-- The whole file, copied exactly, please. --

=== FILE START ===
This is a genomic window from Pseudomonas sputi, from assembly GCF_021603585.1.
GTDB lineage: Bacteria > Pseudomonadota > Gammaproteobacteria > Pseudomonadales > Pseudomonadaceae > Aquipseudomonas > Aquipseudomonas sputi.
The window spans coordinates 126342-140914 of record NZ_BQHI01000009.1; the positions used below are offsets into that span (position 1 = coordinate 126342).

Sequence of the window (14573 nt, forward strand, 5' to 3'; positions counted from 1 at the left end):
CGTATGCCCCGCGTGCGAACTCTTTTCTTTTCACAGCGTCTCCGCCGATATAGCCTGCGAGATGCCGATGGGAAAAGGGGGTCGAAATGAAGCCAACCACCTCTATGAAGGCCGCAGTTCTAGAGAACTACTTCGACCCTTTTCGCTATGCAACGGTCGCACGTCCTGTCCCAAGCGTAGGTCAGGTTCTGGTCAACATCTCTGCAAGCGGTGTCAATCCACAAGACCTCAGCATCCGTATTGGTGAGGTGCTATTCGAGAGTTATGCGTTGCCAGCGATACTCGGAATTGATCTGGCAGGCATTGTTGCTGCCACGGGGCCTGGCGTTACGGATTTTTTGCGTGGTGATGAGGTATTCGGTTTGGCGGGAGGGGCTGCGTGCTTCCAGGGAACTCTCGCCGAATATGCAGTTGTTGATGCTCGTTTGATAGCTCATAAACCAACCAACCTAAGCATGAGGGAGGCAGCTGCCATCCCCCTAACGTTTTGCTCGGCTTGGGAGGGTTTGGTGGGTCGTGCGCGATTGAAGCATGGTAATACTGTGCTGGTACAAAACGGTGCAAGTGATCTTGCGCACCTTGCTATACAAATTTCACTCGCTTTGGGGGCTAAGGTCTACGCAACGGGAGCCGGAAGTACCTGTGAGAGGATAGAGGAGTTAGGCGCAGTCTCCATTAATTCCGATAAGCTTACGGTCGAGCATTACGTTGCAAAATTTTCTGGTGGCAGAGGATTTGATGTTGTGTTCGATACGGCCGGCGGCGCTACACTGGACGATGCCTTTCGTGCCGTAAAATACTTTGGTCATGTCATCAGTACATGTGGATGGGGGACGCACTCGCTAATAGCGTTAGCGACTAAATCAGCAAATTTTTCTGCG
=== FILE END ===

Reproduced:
This is a genomic window from Pseudomonas sputi, from assembly GCF_021603585.1.
GTDB lineage: Bacteria > Pseudomonadota > Gammaproteobacteria > Pseudomonadales > Pseudomonadaceae > Aquipseudomonas > Aquipseudomonas sputi.
The window spans coordinates 126342-140914 of record NZ_BQHI01000009.1; the positions used below are offsets into that span (position 1 = coordinate 126342).

Sequence of the window (14573 nt, forward strand, 5' to 3'; positions counted from 1 at the left end):
CGTATGCCCCGCGTGCGAACTCTTTTCTTTTCACAGCGTCTCCGCCGATATAGCCTGCGAGATGCCGATGGGAAAAGGGGGTCGAAATGAAGCCAACCACCTCTATGAAGGCCGCAGTTCTAGAGAACTACTTCGACCCTTTTCGCTATGCAACGGTCGCACGTCCTGTCCCAAGCGTAGGTCAGGTTCTGGTCAACATCTCTGCAAGCGGTGTCAATCCACAAGACCTCAGCATCCGTATTGGTGAGGTGCTATTCGAGAGTTATGCGTTGCCAGCGATACTCGGAATTGATCTGGCAGGCATTGTTGCTGCCACGGGGCCTGGCGTTACGGATTTTTTGCGTGGTGATGAGGTATTCGGTTTGGCGGGAGGGGCTGCGTGCTTCCAGGGAACTCTCGCCGAATATGCAGTTGTTGATGCTCGTTTGATAGCTCATAAACCAACCAACCTAAGCATGAGGGAGGCAGCTGCCATCCCCCTAACGTTTTGCTCGGCTTGGGAGGGTTTGGTGGGTCGTGCGCGATTGAAGCATGGTAATACTGTGCTGGTACAAAACGGTGCAAGTGATCTTGCGCACCTTGCTATACAAATTTCACTCGCTTTGGGGGCTAAGGTCTACGCAACGGGAGCCGGAAGTACCTGTGAGAGGATAGAGGAGTTAGGCGCAGTCTCCATTAATTCCGATAAGCTTACGGTCGAGCATTACGTTGCAAAATTTTCTGGTGGCAGAGGATTTGATGTTGTGTTCGATACGGCCGGCGGCGCTACACTGGACGATGCCTTTCGTGCCGTAAAATACTTTGGTCATGTCATCAGTACATGTGGATGGGGGACGCACTCGCTAATAGCGTTAGCGACTAAATCAGCAAATTTTTCTGCG